Already, it appears as if the Magic have hit a crossroads in their season. And it comes at a time when they are in one of their most grueling stretches with eight games in a 13-night window.

``It’s a long season, but at the same time if you dig too big of a hole, it’s hard to come out of it,’’ said Vucevic, Orlando’s longest-tenured player at seven seasons. ``We must figure it out sooner than later. We don’t have the luxury of time. We must get it together.’’

The Magic connected on 44.4 percent of their shots despite making only four of 17 3-pointers. The four made 3-pointers were a new low for the season. The 17 attempts were also dramatically fewer than the 43 attempted in each of the previous two games – a number that tied for the all-time franchise record.

The Clippers, who lost 122-113 a night earlier in Philadelphia, came into Friday with a decided rest disadvantage, but that didn’t bother them. They also came in having dominated the series against the Magic in recent years. L.A. now has a 10-game win streak over the Magic with five of them being in Orlando.

Williams, who had 16 points in the first six minutes of the fourth quarter, delivered a knockout blow for the Magic with 7:50 to play when he buried a step-back 3-pointer over the outstretched arm of rookie center Mo Bamba. Even when he missed, Williams scored as his 3-pointer later in the final period counted when referees ruled that Bamba had goal-tended an errant shot while grabbing a rebound. Television replays showed that Bamba should not have been called for basket interference on the play.

``He’s just an amazing, amazing shooter,’’ Clippers coach Doc Rivers said of Williams. ``And he shoots from all angles. He is a professional scorer. And you see it every time he plays.’’

The Magic will practice on Saturday in Orlando prior to heading to San Antonio where they will face the Spurs on Sunday. Tipoff for that game is 7 p.m. ET.

Sunday’s game is the start of a rather difficult back-to-back set of games and it continues a taxing stretch for Orlando. After playing in San Antonio on Sunday, the Magic will be back at the Amway Center on Monday night to host the Cleveland Cavaliers. It will be Orlando’s second back-to-back of the season.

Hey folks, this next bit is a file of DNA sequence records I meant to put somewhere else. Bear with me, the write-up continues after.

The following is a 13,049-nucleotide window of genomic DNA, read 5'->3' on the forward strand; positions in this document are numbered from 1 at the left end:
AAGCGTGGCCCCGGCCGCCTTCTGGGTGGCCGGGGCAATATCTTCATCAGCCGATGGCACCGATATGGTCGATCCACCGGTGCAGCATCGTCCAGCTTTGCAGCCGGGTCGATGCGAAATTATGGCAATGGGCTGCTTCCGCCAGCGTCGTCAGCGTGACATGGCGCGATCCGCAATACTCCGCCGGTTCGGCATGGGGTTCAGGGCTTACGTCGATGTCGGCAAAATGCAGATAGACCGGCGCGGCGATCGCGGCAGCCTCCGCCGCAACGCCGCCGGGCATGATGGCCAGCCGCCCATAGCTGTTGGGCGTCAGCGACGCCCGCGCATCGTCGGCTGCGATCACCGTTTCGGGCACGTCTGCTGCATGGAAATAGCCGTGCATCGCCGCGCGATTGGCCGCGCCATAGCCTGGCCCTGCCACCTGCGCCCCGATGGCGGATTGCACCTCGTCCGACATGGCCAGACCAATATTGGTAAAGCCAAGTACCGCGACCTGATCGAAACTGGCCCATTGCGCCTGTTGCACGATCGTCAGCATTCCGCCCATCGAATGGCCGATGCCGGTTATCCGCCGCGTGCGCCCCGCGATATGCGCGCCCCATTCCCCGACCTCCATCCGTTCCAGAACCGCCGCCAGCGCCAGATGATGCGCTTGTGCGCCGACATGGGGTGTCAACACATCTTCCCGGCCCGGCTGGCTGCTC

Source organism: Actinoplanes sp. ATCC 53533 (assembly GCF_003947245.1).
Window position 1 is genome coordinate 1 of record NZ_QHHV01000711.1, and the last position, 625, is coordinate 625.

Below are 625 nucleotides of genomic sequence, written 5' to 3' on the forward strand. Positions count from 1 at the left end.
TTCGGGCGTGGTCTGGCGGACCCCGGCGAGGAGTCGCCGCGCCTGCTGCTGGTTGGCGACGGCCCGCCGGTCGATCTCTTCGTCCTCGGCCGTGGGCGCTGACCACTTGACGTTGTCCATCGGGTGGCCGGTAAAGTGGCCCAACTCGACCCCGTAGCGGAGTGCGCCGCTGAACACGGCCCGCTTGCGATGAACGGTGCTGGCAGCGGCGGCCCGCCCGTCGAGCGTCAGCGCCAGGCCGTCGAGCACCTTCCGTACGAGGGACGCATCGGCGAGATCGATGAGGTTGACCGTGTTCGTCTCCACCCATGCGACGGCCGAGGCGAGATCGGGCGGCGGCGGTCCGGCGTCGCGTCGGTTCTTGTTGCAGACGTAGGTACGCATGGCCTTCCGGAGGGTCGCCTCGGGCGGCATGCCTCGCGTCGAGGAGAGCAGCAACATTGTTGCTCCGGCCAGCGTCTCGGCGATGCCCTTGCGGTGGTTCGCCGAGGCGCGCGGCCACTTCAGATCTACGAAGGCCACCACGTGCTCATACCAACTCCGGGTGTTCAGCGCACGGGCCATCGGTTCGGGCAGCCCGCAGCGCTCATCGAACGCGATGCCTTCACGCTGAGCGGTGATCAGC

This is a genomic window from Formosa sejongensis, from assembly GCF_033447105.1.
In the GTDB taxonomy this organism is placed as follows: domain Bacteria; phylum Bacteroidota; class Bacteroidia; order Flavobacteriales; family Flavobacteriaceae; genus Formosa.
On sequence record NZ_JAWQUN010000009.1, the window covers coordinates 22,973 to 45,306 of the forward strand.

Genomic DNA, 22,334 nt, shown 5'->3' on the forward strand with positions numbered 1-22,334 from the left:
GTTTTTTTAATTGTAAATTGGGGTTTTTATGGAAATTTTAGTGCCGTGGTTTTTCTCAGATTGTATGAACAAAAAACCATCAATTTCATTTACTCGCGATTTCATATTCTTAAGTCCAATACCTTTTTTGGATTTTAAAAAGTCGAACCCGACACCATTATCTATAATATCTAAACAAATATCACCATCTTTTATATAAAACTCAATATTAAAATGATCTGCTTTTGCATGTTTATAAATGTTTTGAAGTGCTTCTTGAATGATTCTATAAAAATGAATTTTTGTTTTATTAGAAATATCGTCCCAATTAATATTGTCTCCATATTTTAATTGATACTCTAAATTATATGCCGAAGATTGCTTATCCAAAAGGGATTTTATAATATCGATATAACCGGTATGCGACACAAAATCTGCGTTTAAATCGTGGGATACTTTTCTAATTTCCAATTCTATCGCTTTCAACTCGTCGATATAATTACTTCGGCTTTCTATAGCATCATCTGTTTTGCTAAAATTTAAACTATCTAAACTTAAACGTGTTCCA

Clifford, who had raved about the hustle and focus of his team in Thursday’s practice and Friday morning’s shoot-around session, knows his team doesn’t have much time to turn things around.

``I think we have guys who badly want to win,’’ Clifford said. ``There have been tough times here, but one of the things that has to change so that we can have success is the every-night readiness. Maybe that’s something that’s going to be harder than I thought.’’

Down 13 at the half, the Magic got within nine points of the Clippers three different occasions in the third period. However, they were never able to maintain the momentum and L.A. pushed its advantage back to 87-72 by the start of the fourth.

Orlando’s offense showed some improvement in the first half, but the inability of its defense to slow the Clippers early in the game led to a 57-44 deficit at halftime. That was an ominous sign considering that the Magic came into the night 2-0 when leading at the half and 0-5 when trailing at the break.

Now, the Magic are trying to quickly pick up the pieces and prevent yet another season from spiraling out of control.

``It’s not even about wins or losses now; you should never have a night where you lose because of the readiness,’’ Fournier fumed. ``We should always be ready. We’re not the (Golden State) Warriors. The Warriors can show up and wait two quarters or three sometimes, get it going and actually win. But we can’t do that.

``We’ve got to watch film, rest, get ready and get our minds straight,’’ he added.

Note: The contents of this page have not been reviewed or endorsed by the Orlando Magic. All opinions expressed by John Denton are solely his own and do not reflect the opinions of the Orlando Magic or their Basketball Operations staff, partners or sponsors.